More Than Enough Sand in the Hourglass as No More Time Wins Sam F. Davis

February 11, 2024

No More Time victorious in the Sam F. Davis (Ben Baugh)

Sibelius Repeats in the Pelican and Chi Town Lady up Late in the Minaret

By Ben Baugh

OLDSMAR, Fla.— A playful personality and puerile attitude, were replaced by professionalism Saturday afternoon at Tampa Bay Downs as Morplay Racing, LLC’s No More Time cruised to a 1 ¼-length victory in the 44th edition of the Sam F. Davis Stakes (Gr. 3). 

The mile-and-a-sixteenth contest was the first graded stakes victory for conditioner Jose Francisco D’Angelo, and the dark bay son of Not this Time was guided to victory by jockey Paco Lopez. 

“The idea was for him just to break, and wherever he settled, he settled,” said Rich Mendez, Morplay Racing, LLC. “We knew he had the speed to make the turn and finish strong. He was ahead the whole time. He went to the lead, and I was super nervous. Paco was apologizing after the race, but he was just playing with him.”

The colt was purchased at the 2022 Keeneland Yearling Sale by Hartley/DeRenzo for $40,000, and No More Time’s evolution has been a testimony to a program that has a history of success in developing Grade One winners and Classic performers. Patience led to his progression that had its challenges during the colt’s nascent stages. 

“We bought this colt as a yearling, all along our plan was to race this colt,” said Randy Hartley. “He was a little immature when we bought him, but everybody loved him. He wasn’t the most expensive horse we bought. We just kind of bought him for a fun horse. When we got him home, he was scared to death of everything. It took a long time to get him broke. He was spooky. Honestly, I think that could’ve been the best thing, the more time I could give him to mature.”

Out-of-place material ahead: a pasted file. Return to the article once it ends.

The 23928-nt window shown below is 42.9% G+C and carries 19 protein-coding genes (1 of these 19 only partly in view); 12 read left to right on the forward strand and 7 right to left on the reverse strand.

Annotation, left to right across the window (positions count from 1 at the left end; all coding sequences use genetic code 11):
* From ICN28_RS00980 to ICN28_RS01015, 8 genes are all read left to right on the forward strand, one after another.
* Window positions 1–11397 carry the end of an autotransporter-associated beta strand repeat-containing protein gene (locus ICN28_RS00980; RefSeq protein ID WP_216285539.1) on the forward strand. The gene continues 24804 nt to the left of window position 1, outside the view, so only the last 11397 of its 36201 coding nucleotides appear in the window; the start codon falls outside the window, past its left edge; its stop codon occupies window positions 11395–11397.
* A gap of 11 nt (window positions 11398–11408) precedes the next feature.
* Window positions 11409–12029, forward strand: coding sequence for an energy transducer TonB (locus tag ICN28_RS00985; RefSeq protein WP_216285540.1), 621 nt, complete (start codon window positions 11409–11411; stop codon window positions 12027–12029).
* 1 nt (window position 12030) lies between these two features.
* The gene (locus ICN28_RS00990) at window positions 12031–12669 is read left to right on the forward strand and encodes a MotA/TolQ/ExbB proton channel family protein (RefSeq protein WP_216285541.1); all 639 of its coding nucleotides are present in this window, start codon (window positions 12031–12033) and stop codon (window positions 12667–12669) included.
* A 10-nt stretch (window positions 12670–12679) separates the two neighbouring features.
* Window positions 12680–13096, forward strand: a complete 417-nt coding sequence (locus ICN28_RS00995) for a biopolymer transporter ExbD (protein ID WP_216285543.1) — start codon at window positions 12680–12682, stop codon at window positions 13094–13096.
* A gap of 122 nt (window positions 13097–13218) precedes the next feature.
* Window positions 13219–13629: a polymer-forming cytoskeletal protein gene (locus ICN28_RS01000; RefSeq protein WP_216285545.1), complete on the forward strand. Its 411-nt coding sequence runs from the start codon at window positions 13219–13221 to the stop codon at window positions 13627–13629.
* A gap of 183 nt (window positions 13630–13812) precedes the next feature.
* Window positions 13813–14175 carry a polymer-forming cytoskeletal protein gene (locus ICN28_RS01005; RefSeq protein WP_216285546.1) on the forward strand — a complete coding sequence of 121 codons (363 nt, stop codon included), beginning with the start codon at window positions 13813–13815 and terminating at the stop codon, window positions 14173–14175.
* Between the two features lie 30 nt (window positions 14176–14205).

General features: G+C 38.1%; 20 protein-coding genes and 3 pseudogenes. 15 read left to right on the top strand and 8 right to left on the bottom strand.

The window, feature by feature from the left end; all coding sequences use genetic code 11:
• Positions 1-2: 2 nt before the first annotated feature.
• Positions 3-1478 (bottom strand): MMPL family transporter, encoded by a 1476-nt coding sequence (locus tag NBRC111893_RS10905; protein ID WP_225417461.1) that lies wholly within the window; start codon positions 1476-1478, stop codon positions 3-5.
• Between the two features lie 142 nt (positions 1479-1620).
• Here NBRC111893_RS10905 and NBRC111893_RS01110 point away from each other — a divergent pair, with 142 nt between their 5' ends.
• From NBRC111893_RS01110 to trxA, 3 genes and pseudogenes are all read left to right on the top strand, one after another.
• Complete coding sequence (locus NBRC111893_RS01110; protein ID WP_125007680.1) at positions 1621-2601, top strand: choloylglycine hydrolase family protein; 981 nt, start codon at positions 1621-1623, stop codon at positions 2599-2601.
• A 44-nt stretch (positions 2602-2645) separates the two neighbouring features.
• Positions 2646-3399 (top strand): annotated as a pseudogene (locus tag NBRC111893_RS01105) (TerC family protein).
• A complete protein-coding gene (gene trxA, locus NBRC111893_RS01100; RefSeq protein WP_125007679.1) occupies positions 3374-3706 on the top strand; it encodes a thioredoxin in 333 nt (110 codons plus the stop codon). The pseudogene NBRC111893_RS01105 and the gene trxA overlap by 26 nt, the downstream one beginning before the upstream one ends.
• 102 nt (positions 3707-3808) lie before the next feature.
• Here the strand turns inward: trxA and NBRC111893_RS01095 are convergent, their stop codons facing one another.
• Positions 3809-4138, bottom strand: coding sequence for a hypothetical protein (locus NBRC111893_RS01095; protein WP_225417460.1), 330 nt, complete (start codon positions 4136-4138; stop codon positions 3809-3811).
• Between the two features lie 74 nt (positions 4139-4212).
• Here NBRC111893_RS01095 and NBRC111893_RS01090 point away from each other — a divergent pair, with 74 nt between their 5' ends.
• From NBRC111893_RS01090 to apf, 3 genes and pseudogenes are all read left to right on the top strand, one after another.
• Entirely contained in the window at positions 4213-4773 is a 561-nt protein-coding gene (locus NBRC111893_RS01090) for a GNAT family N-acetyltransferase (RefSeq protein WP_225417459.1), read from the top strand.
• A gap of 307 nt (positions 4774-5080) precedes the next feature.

No More Time’s fortitude has never been in question and his strength of heart played a huge role Saturday. The lightly raced colt was making his fourth career start and first since the Mucho Macho Man Stakes, a race where he had to overcome adversity, finishing fifth after a less than seamless start. 

“He’s just a grinder. I knew he was tough, but he’s tougher than I thought he was,” said Hartley. “We’re just so proud of him. We’re only racing four 3-year-olds, so it’s not like we have a big racing stable.”

The win in the Sam F. Davis was satiating for the connections because of the team effort and their involvement with the colt who has more than overcome his initial skittishness. 

“It’s been an amazing ride,” said Mendez. “ It’s our first year of officially racing, so to be able to have 20 points toward the (Kentucky) Derby, whether we make it or not, this experience will be something that will be in my memories forever, and to be able to do it with my family and my partners is amazing.”

However, it was the patience and assiduity that helped lead to Saturday’s performance and D’angelo’s acuity was a critical component in the victory. 

“We were going to run him in the Holy Bull last weekend, but Jose felt since this was only his fourth race, he just felt like he might need one more work, that this would give him one more week,” said Hartley. “Paco rode a good race for us today. When I saw the fractions and saw that he could hold on because he’s pretty fast. We’re just excited. We love Jose, he’s such a nice guy.  We met Jose, and we just took a liking to him. He’s like a son now. “

Sibelius (#7) runs down Mish in the Pelican (Ben Baugh)

It was twice as nice for the connections of Sibelius as the chestnut gelding collared Mish in deep stretch, outdueling his opponent for the win by a desperate neck, in the 6-furlong Pelican Stakes, a race he’s won now in consecutive years. 

The victory made it an extremely good day for the Taylor Made Stallion Not This Time and owners Jun H. Park and Delia Nash. The 6-year-old was coming off a victory in his previous start, the Mr. Prospector Stakes (Gr. 3) at Gulfstream Park earlier this winter, a race he also won in 2022, and Sibelius used last year’s Pelican win as a springboard to take the prestigious Dubai Golden Shaheen (Gr. 1) at Meydan Racecourse. Sibelius is conditioned by Jeremiah O’Dwyer and was ridden to victory by Junior Alvarado.